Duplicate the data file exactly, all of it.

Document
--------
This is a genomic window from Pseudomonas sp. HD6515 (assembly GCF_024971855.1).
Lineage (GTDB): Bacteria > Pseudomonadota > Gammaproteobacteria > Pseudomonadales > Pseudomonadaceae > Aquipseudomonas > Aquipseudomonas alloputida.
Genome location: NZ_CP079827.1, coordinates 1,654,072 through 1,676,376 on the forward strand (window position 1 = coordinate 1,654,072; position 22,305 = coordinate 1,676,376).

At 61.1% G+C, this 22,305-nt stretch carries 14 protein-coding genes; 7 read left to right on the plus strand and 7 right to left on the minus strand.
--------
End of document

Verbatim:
This is a genomic window from Pseudomonas sp. HD6515 (assembly GCF_024971855.1).
Lineage (GTDB): Bacteria > Pseudomonadota > Gammaproteobacteria > Pseudomonadales > Pseudomonadaceae > Aquipseudomonas > Aquipseudomonas alloputida.
Genome location: NZ_CP079827.1, coordinates 1,654,072 through 1,676,376 on the forward strand (window position 1 = coordinate 1,654,072; position 22,305 = coordinate 1,676,376).

At 61.1% G+C, this 22,305-nt stretch carries 14 protein-coding genes; 7 read left to right on the plus strand and 7 right to left on the minus strand.